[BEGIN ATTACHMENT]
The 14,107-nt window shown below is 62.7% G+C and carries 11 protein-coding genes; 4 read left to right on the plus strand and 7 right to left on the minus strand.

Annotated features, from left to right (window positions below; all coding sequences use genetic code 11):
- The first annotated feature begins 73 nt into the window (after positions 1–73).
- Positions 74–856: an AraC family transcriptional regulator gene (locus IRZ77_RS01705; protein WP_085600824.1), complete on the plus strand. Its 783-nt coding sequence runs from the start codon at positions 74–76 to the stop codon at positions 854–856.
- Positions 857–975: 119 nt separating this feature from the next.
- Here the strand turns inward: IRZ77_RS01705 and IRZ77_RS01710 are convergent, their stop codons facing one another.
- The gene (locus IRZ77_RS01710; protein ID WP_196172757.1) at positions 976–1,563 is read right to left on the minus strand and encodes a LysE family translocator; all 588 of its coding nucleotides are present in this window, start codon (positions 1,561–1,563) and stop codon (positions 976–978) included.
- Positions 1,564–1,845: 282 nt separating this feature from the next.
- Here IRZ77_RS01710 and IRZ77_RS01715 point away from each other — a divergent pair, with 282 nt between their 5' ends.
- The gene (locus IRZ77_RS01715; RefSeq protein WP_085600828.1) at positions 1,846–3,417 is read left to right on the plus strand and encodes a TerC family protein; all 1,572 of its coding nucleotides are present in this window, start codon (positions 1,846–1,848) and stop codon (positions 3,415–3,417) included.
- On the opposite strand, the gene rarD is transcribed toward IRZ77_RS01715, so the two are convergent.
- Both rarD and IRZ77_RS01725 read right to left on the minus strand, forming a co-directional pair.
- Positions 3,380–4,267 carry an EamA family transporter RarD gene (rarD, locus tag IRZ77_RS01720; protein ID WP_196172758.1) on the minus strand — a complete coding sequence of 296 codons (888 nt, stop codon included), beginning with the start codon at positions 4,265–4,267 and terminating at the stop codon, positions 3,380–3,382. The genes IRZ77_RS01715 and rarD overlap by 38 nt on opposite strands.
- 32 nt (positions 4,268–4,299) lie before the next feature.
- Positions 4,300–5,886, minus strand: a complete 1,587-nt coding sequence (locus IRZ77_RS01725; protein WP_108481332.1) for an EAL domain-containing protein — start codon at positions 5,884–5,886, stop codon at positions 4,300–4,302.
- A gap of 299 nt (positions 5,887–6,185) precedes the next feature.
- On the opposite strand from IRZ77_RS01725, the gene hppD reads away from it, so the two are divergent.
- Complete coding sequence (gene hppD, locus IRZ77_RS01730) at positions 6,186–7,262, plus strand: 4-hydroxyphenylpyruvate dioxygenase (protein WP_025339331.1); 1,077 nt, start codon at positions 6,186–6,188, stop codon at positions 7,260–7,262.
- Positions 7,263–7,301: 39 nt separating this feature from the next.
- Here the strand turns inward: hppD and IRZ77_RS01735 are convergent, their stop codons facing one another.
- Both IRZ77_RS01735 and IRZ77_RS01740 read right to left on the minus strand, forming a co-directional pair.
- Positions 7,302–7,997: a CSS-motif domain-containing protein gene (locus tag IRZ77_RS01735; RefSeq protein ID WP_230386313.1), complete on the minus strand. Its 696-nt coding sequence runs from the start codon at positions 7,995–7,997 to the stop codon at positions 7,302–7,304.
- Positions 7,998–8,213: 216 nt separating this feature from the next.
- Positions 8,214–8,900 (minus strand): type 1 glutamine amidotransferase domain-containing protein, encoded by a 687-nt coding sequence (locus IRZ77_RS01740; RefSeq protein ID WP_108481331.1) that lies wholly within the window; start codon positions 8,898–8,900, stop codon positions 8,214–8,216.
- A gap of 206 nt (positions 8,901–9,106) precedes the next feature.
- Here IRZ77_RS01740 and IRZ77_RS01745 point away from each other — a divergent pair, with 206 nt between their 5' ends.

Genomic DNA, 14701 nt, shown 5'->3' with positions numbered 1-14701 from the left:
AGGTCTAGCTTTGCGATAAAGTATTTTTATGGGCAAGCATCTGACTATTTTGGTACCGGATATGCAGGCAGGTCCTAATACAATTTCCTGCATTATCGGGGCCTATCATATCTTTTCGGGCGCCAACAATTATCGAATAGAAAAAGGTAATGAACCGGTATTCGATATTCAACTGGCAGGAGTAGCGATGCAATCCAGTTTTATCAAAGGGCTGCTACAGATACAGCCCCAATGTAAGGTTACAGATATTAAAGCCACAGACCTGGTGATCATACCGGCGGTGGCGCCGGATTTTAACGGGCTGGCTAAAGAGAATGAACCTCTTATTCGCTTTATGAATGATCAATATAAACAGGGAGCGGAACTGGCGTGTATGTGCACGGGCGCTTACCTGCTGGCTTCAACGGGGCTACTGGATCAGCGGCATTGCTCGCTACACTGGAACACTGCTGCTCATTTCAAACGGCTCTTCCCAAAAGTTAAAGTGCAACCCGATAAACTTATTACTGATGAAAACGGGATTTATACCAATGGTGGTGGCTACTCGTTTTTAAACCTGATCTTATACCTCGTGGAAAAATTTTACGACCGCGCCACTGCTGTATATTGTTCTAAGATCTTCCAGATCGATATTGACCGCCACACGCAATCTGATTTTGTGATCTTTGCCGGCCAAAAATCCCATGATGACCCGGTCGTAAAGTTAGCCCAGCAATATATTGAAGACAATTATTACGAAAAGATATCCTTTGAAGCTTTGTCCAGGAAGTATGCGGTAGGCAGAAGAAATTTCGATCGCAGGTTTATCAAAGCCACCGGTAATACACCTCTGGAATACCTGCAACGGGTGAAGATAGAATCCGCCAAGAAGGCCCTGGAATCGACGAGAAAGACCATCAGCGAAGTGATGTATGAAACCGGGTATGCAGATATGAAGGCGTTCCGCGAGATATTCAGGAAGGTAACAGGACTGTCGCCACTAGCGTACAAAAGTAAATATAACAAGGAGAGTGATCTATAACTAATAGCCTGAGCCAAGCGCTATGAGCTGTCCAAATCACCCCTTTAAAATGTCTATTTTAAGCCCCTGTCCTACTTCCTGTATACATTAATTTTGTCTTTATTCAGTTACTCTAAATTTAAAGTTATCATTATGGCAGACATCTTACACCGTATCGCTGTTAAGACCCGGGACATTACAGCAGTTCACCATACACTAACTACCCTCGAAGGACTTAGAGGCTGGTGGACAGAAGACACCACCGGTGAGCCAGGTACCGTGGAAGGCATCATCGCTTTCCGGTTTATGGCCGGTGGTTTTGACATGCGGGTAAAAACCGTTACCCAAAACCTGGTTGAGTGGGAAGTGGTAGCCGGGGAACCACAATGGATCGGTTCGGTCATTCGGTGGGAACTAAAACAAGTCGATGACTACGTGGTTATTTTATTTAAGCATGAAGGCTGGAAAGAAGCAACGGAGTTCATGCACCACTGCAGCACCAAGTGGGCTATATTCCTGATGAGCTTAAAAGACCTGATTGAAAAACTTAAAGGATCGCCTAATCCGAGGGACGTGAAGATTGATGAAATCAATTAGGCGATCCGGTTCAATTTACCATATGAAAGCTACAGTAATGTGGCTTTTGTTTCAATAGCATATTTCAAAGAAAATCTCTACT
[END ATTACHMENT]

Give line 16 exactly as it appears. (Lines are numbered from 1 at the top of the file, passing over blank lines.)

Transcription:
- A gap of 299 nt (positions 5,887–6,185) precedes the next feature.